Plans for the Netherlands to store carbon dioxide 3km beneath the North Sea have been rubber stamped by the Council of State, which has ruled the project is ecologically sound.

‘Porthos’ – which has been obtained from Port oRotterdam CO₂ Transport Hub and Offshore Storage – has been conceived by the Port of Rotterdam and energy firms Gasunie and EBN to cut the amount of CO2 emitted by industry operating at the port every year over the next 15 years.


Graphic of the proposed carbon capture and storage site offshore Rotterdam

The parties aim to pipe millions of tons of carbon dioxide to depleted gas fields 20km offshore until available capacity of 37 million tons is reached in sealed hubs beneath the seabed. 

Once capacity is reached, it is not clear what happens – although the project leaders say they are ‘investigating the possibilities for a sequel’.

Collected CO2 will flow ]] as a gas under 35 bar of pressure through an onshore 108cm diameter pipeline, which will be housed within an existing pipeline corridor through the Rotterdam port area for about 30km out to a compressor station at Maasvlakte.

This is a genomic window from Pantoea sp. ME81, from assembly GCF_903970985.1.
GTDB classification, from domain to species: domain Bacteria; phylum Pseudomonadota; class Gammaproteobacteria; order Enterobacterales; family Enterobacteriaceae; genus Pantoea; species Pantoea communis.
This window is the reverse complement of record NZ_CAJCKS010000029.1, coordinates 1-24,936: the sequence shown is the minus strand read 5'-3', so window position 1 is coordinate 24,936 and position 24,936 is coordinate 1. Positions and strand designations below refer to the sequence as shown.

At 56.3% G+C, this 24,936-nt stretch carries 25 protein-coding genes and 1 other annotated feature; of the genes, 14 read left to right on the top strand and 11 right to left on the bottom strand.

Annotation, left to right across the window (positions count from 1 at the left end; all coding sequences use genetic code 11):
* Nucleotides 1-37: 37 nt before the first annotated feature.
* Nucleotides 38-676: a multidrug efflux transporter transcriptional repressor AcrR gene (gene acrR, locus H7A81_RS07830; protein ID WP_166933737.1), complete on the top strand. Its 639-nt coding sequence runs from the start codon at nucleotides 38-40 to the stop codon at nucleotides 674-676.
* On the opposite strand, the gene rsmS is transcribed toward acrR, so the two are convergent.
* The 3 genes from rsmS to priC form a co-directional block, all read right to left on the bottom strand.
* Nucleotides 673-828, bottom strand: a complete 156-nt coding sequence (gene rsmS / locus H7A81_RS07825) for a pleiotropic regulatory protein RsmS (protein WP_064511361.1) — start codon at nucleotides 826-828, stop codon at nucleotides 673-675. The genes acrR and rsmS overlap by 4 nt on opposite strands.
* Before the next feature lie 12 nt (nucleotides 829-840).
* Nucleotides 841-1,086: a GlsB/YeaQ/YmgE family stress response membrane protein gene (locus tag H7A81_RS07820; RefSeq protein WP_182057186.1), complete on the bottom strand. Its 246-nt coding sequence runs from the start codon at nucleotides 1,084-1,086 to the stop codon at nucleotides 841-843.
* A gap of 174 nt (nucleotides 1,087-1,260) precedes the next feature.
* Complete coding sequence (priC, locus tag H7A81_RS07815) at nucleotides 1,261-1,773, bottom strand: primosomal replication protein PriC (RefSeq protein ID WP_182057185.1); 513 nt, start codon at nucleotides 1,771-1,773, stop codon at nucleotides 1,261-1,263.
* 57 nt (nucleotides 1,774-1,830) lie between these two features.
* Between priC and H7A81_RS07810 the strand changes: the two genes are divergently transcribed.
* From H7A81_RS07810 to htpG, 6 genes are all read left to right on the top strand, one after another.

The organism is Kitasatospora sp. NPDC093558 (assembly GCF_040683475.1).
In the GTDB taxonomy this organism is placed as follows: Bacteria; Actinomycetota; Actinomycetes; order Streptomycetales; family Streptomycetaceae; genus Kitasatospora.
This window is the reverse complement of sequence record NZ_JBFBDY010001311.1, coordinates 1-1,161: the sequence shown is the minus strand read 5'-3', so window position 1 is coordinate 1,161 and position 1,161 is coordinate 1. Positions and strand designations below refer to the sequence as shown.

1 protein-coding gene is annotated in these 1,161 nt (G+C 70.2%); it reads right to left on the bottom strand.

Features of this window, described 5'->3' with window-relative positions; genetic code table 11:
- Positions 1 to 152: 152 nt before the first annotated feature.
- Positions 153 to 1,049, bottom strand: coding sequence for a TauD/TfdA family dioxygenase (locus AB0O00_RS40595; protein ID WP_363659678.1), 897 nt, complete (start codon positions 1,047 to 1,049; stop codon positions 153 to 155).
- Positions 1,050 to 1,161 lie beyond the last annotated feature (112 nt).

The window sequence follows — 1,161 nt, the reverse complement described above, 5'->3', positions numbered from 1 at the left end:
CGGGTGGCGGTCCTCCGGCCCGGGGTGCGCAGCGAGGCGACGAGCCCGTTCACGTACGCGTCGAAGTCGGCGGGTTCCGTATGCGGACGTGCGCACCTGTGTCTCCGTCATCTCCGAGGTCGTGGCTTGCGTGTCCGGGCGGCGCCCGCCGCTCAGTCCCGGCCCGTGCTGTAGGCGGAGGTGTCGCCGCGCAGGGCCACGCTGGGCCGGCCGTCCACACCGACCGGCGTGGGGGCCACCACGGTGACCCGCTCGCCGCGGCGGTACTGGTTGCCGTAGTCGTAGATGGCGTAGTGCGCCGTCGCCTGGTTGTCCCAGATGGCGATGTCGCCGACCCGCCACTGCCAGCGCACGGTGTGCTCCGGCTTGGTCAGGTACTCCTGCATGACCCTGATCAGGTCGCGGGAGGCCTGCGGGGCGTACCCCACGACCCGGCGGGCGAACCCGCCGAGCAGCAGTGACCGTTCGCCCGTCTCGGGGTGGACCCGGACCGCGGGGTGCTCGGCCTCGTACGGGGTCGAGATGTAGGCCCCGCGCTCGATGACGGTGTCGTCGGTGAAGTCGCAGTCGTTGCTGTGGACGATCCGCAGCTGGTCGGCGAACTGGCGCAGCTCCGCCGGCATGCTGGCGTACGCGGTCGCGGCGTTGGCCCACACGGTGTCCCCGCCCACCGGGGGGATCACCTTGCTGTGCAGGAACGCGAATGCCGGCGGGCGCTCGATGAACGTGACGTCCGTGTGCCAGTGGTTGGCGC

Here, the CO2 will be compressed to 130 bar for transmission to the P18-A offshore platform, a former gas platform, through a 22km pipeline about 40cm in diameter under 130 bar of pressure.

The collected carbon dioxide will be stored in the pores of the sandstone substratum that used to contain natural gas, the project leaders say. As gas was extracted the high pressure there was relieved, but as it is replaced by CO2 it will rise again.

The depleted gas field is cased in metal and will now be fitted with a new inner tube to make sure the CO2 does not leak. Once filled in about 15 years’ time, the well will be sealed with plugs.

The Dutch project allows for 2.5 million tons of carbon to be captured and stored each year.

Details of the infrastructure required have not yet been released but the project is slated to commence by the end of next year.

According to statistics body Statista, the two largest carbon capture and storage sites currently operating in the world are tied at seven million tons per year: the Petrobras Santox Basin Pre-Salt Oil Field in Brazil and the Shute Creek Gas Processing Plant in the United States.